Back to Top | Article Outline

Strength testing.

Strength testing was 1 wk before the start of the 6 wk resistance training program. The testing sessions were approximately 60 min in length and completed by each subject alone. All subjects abstained from biceps and back training for at least 48 h before testing. The one repetition maximum (1RM) test was administered after each subject performed two warm-up sets with the arm flexors. The warm-up sets were a pyramid system of increasing weight and decreasing repetitions. After all warm-up sets were completed, the subject attempted a 1RM of the arm flexors. The strength tests were performed with a standard wide-grip cambered lifting bar on a preacher curl bench. With the assistance of a spotter, the bar was lifted from the weight rack to the flexed arm position. The bar was lowered and raised in a controlled movement. Weight increments of at least 1.0 kg were added to the bar after each trial until the subject could not lift the bar through a full range of motion. Generally, a 1RM was found after three or four trials.

Back to Top | Article Outline

Training sessions.

Subjects trained the arm flexors for 6 wk with a standard wide-grip cambered lifting bar on a preacher curl bench. This exercise was chosen because it is a single joint movement that is easily isolated for testing and training. All training was lead by one of the investigators. The training sessions were completed in small groups.

Training was periodized by alternating heavy and light training sessions on two nonconsecutive days per week. The heavy training loads were the normal loads prescribed by the protocol. The light training loads were 80% of the heavy training loads. Subjects performed two or three warm-up sets before the first training set. Subjects completed four training sets. They worked maximally during each set and received verbal encouragement while exercising. Two minutes separated each training set. The training sessions required the subjects to lift with repetition maximum (RM) loads. An RM load is the maximum amount the subject could lift for a predetermined number of repetitions. Training sessions 1 through 4 required the subject to perform four working sets at 6RM. Training volume decreased while exercise intensity increased as the program continued. 4RM loads were used for sessions 5 through 8, and 2RM loads were used for sessions 9 through 12.

Back to Top | Article Outline

Supplementation.

Creatine supplementation began during week 1 of the training sessions and continued through the post-test. A double blind design was employed to create two groups (Placebo and Cr) with no significant mean pretest 1RM differences in arm flexor strength (Placebo, 42.6 ± 15.9 kg, Cr, 42.8 ± 17.7 kg). Subjects in the Cr group (N = 10) ingested 5 g of creatine monohydrate dissolved in a flavored sucrose drink, four times daily (20 g·d−1) for 5 d. The Placebo group (N = 13) ingested a flavored sucrose drink without creatine monohydrate four times daily. After 5 d, creatine supplementation was reduced to 2 g·d−1. All subjects consumed their drink immediately after the training session. Both drinks were 500 mL and made with 32 g of sucrose. The presence of creatine monohydrate was undetectable by taste in the flavored sucrose-sweetened drink. To maintain the double blind design, an individual not involved in training or testing the subjects prepared the supplement. This individual had no influence or knowledge of the recording or interpretation of the data. After all subjects completed the post-test, group membership (Cr, Placebo) was revealed to the investigators and the subjects. There were no side effects of the supplementation protocol reported by the subjects at any time.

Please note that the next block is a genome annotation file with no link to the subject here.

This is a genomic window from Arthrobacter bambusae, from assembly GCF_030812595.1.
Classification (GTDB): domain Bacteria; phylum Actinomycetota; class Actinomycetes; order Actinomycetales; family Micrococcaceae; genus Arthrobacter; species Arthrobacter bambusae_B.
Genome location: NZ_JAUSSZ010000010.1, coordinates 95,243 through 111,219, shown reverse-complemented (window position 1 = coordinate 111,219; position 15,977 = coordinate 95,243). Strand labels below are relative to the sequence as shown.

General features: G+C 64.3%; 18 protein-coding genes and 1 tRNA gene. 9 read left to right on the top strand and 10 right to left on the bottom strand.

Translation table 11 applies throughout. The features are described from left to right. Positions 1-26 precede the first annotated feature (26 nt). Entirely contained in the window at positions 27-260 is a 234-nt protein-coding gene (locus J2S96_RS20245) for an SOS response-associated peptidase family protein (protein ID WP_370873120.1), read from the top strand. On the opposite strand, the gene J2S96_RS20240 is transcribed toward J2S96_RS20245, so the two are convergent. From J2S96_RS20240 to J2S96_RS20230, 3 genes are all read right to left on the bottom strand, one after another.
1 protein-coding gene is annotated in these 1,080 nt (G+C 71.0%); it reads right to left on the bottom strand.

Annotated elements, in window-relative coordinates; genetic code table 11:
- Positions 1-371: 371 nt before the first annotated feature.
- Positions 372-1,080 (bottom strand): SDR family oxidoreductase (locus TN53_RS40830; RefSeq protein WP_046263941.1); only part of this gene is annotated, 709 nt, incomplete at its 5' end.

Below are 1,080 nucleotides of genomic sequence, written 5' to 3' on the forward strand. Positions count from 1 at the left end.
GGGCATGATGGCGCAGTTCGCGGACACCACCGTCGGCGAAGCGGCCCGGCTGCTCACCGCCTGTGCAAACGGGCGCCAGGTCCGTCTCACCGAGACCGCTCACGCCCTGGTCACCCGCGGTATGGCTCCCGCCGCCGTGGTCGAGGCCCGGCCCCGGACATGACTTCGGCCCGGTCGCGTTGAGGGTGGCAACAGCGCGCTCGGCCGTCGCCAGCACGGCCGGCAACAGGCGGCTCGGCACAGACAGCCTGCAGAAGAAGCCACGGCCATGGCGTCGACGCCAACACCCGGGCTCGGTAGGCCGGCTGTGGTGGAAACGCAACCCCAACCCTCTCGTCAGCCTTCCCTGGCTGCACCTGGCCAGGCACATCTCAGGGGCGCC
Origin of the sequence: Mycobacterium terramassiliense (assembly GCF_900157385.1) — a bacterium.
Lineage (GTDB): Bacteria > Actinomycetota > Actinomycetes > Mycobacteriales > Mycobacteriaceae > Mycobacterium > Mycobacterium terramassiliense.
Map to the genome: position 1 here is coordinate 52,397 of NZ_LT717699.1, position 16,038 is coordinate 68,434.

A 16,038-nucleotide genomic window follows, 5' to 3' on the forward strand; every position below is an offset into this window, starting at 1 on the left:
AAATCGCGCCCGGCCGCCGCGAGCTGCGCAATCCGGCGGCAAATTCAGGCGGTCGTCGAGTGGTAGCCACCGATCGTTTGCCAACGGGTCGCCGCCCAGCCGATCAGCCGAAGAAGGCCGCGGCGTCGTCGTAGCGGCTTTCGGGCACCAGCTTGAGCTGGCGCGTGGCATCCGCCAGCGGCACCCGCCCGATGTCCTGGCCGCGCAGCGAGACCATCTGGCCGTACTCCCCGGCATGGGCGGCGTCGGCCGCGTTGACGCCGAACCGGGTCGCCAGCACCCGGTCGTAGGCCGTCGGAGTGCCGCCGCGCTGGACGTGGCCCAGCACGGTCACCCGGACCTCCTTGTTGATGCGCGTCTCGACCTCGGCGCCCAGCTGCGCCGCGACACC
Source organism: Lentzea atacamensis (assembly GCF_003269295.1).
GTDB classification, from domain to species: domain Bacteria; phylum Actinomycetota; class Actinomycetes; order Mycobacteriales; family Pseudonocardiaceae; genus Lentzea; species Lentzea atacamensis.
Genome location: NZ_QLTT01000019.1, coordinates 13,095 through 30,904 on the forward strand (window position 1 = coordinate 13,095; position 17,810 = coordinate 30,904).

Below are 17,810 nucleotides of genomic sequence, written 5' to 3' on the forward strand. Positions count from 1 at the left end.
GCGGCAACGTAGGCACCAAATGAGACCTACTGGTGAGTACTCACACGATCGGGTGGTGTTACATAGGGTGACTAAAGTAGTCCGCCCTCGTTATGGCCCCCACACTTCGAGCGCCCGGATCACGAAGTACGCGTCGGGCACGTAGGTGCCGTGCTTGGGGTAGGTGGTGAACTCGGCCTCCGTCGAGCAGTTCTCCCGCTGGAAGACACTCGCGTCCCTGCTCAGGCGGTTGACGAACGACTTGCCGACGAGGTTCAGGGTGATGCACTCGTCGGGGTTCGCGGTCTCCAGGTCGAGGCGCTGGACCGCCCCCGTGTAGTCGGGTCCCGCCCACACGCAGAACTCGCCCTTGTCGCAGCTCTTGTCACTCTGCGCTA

Back to Top | Article Outline

Body composition.

Body composition was assessed before and after 6 wk of resistance training using hydrostatic weighing. To determine body volume, subjects were underwater weighed in a tank filled with warm water (∼30°C). Body mass was determined to the nearest 0.1 kg (Detecto Scales, Webb City, MO) before entering the water. The subject was underwater weighed at residual lung volume in a bent-forward seated position. Residual lung volume was estimated from forced vital capacity (FVC) (32). The subjects practiced the technique and then a minimum of four trials were conducted to determine underwater weight. The average of the four trials was used to calculate the subject’s body volume. The accuracy of individual estimates of body density by this technique has been shown to be less than when residual lung volume is measured (23). On the other hand, Morrow et al. (23) stated that “accurate estimates of group means is possible.” Our body composition data on the Placebo group have a reliability of R = 0.96 with no significant mean differences. Percent body fat was calculated from body density (5).

Upper arm circumferences were measured at three locations on the right arm of the subject. The distance from the acromion to the olecranon was measured to determine the total upper arm length. Circumference measurements were made at 1/3, 1/2, and 2/3 of total upper arm length. Upper arm skinfolds were measured at 1/3 and 2/3 of the upper arm length as a longitudinal fold on the posterior aspect of the right upper arm. Skinfolds were also taken at the triceps and biceps skinfold sites (22). The skinfold measurements were made with a Lange skinfold caliper. Upper arm muscle area was calculated with the circumference taken at 1/2 of total upper arm length and the triceps skinfold (16).

Back to Top | Article Outline

Data analysis.

These data were analyzed with a 2 × 2 repeated measures ANOVA (Group: Placebo and Cr; Time: pre- and post-test) and 4 a priori contrasts with SuperANOVA (Abacus Concepts, Inc., Berkeley, CA). An alpha level of 0.05 was used to test all differences. The alpha level of the individual contrasts was adjusted to 0.01 with the Bonferoni technique. All data are presented as mean ± SD.

Back to Top | Article Outline

RESULTS